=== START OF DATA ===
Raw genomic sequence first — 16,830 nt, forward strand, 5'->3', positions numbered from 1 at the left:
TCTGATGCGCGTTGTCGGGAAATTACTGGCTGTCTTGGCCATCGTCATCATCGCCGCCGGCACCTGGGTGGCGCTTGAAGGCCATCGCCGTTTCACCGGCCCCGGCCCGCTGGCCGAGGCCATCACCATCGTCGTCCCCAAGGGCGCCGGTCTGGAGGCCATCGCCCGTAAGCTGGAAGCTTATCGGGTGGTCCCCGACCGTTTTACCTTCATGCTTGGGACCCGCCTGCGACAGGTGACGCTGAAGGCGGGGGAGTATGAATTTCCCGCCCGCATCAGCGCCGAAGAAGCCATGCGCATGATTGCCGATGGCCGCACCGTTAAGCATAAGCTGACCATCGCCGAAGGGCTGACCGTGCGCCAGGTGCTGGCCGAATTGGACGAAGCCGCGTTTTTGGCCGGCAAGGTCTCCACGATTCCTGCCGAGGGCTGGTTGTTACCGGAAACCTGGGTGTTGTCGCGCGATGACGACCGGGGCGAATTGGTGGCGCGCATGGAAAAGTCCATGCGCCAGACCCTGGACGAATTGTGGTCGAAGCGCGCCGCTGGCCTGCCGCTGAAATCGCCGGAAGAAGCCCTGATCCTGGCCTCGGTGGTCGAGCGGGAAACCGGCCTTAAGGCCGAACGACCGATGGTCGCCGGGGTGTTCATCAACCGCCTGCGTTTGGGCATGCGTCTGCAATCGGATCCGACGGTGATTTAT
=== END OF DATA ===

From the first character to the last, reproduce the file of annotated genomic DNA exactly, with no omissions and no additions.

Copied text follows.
Raw genomic sequence first — 16,830 nt, forward strand, 5'->3', positions numbered from 1 at the left:
TCTGATGCGCGTTGTCGGGAAATTACTGGCTGTCTTGGCCATCGTCATCATCGCCGCCGGCACCTGGGTGGCGCTTGAAGGCCATCGCCGTTTCACCGGCCCCGGCCCGCTGGCCGAGGCCATCACCATCGTCGTCCCCAAGGGCGCCGGTCTGGAGGCCATCGCCCGTAAGCTGGAAGCTTATCGGGTGGTCCCCGACCGTTTTACCTTCATGCTTGGGACCCGCCTGCGACAGGTGACGCTGAAGGCGGGGGAGTATGAATTTCCCGCCCGCATCAGCGCCGAAGAAGCCATGCGCATGATTGCCGATGGCCGCACCGTTAAGCATAAGCTGACCATCGCCGAAGGGCTGACCGTGCGCCAGGTGCTGGCCGAATTGGACGAAGCCGCGTTTTTGGCCGGCAAGGTCTCCACGATTCCTGCCGAGGGCTGGTTGTTACCGGAAACCTGGGTGTTGTCGCGCGATGACGACCGGGGCGAATTGGTGGCGCGCATGGAAAAGTCCATGCGCCAGACCCTGGACGAATTGTGGTCGAAGCGCGCCGCTGGCCTGCCGCTGAAATCGCCGGAAGAAGCCCTGATCCTGGCCTCGGTGGTCGAGCGGGAAACCGGCCTTAAGGCCGAACGACCGATGGTCGCCGGGGTGTTCATCAACCGCCTGCGTTTGGGCATGCGTCTGCAATCGGATCCGACGGTGATTTAT